We just finished panel season here at the arts council. It’s a grueling month-long process wherein applications to our grants and programs are reviewed by panels composed of arts experts from around the country. The well-designed process is worth the effort to ensure that all applicants receive fair and extensive consideration. Today we were able to relax and eat Indian food for lunch over at the Mero Street Cafe, and it reminded me of this post from Aug. 10, 2011. For those of you that came to the Tiers 1 through 4 Kentucky Arts Partnership grant panel review, you’ll know that board diversity is definitely still on the menu in FY2013!
What do you think of when you envision cafeteria food in a state government facility? Meat loaf? Carrot coins? Jell-O? I bet it isn’t chicken tikka masala or vegetable korma, but that’s what Kentucky workers get treated to every Wednesday* at the Mero Street Café (located in the Kentucky Department of Transportation building). The story of how this came to be is interesting and holds an important lesson for arts organizations.
Food Operations Manager Mike Vaughn considers Indian food a personal favorite—the ultimate comfort food. It’s something he has wanted to offer for a while and even slipped it in as a Friday chef’s special a few times. Mike also noticed that many Indian state government workers would come to the Mero Street dining room to eat but would bring their own lunch. Rather than letting possible, regular customers slip through his fingers he made up a menu and approached some Indian workers to approve the selections. On Wednesday, July 20, 2011, the Mero Street Café offered an Indian food bar for the first time. It was a success. One diner even sent her recipe for biryani to add to the menu. Word spread. By the following Wednesday, there was a line out the door composed of people who have eaten Indian food from the time they were born to people trying it for the first time and everything in between. State workers were actually flocking from agencies and buildings located in other parts of town.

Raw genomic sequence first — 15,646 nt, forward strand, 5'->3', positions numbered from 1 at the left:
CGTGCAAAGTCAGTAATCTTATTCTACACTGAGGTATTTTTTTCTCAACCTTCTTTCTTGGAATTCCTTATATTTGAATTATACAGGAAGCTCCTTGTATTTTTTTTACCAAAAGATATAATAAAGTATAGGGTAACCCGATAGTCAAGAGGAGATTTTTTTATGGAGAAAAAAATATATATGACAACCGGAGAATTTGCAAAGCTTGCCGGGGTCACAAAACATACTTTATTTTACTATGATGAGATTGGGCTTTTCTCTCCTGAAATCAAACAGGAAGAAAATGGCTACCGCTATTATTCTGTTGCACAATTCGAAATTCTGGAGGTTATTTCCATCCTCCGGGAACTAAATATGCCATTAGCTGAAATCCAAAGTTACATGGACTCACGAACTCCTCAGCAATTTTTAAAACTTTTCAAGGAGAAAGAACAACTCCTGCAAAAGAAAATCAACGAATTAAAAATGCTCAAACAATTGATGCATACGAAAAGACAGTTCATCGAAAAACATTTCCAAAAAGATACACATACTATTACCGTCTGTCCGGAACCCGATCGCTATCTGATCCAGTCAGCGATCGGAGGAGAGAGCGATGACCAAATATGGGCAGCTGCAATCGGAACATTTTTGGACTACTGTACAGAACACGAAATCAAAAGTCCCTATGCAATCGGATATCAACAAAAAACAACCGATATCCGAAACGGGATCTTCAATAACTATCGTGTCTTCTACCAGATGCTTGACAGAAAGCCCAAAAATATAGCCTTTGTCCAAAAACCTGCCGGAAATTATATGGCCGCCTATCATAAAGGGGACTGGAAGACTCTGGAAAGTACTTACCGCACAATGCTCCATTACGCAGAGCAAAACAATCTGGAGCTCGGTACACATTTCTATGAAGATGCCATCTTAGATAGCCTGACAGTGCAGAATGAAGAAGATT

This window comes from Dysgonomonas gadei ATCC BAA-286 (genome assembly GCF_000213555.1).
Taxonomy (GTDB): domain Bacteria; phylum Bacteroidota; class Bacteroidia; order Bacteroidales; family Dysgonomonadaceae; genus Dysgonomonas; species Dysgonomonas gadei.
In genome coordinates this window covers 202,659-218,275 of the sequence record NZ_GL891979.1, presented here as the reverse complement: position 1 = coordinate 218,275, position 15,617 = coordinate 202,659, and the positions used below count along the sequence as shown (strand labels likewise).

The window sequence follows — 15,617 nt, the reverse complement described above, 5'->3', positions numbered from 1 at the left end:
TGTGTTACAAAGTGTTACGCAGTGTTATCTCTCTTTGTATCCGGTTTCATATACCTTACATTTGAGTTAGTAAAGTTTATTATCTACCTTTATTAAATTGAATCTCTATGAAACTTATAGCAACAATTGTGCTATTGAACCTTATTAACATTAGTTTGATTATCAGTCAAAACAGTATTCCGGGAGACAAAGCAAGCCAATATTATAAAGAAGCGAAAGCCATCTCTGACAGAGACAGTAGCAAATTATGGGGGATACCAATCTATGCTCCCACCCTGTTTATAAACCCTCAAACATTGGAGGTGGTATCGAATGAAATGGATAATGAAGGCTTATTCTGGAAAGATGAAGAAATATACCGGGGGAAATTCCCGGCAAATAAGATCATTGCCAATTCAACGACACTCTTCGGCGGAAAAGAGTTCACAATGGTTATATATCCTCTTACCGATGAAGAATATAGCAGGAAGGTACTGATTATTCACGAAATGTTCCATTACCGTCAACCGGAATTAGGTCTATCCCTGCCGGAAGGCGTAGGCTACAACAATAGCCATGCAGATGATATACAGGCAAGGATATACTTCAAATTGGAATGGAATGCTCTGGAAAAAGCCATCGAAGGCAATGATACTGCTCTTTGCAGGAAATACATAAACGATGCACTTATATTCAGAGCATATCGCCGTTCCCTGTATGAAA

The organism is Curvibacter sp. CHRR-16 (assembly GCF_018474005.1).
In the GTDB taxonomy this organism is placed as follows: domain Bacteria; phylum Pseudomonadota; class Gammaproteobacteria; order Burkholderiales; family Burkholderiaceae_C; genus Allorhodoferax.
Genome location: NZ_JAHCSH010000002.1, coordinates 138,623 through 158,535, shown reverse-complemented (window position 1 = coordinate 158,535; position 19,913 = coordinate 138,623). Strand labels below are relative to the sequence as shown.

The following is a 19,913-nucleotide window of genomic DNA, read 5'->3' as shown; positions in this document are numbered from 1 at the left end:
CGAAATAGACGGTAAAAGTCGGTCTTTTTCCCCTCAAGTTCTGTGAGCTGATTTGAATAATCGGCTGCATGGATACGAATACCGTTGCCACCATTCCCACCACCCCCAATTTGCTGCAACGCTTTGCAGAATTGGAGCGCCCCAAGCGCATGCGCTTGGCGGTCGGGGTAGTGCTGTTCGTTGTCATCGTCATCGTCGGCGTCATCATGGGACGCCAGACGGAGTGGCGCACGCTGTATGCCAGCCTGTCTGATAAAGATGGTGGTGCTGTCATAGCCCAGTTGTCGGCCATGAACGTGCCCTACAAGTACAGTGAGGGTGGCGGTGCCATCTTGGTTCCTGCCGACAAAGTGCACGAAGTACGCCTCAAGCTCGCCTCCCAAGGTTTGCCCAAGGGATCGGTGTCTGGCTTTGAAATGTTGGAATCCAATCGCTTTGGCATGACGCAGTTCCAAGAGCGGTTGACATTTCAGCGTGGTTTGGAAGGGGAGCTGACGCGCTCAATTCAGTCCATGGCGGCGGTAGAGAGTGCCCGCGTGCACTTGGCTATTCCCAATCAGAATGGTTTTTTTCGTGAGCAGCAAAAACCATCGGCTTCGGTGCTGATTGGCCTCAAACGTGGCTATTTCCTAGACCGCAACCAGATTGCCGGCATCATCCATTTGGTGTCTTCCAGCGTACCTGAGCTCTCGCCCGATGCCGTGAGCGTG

Mike is proud of the selection offered by the Mero Street Café, and he would like to offer some new cuisines in the future, including Thai and Chinese. An urge to try something different paired with a desire to serve a neglected, potential-consumer base led to a packed house. So what does this have to do with the arts? The answer is, everything.
Audience development is a daunting buzz term for arts administrators. It’s something you hear, it’s something you want to do, but how to do it is a little scary. In order to grow your patronage, you may risk alienating your die-hard supporters. But here are the lessons we can take from Mike’s risk: 1) People have an image of the type of programs you offer on your “buffet,” whether their image is based in truth or not. 2) In order to grow your patronage and dispel some falsehoods, you must diversify your target audiences. 3) To get those target audiences into your space, you need to be relevant to them. 4) To be relevant to them you have to give them a voice in your decision-making.
You should look around your community and identify the people who are not taking advantage of your arts programming. Then you need to ask them why and what to do about it while they are in an empowered position to propose some answers. The best place to start is by offering representation on your advisory board and/or board of directors. People want to see themselves in the arts programming they view, hear or participate in, and luckily there are just as many people who want to try something new. If you don’t believe me, come to Frankfort on a Wednesday to have lunch with us.
* Nowadays the Indian food bar isn’t every Wednesday, but on the Wednesdays when it is available the house is packed.
Sarah Schmitt, arts access director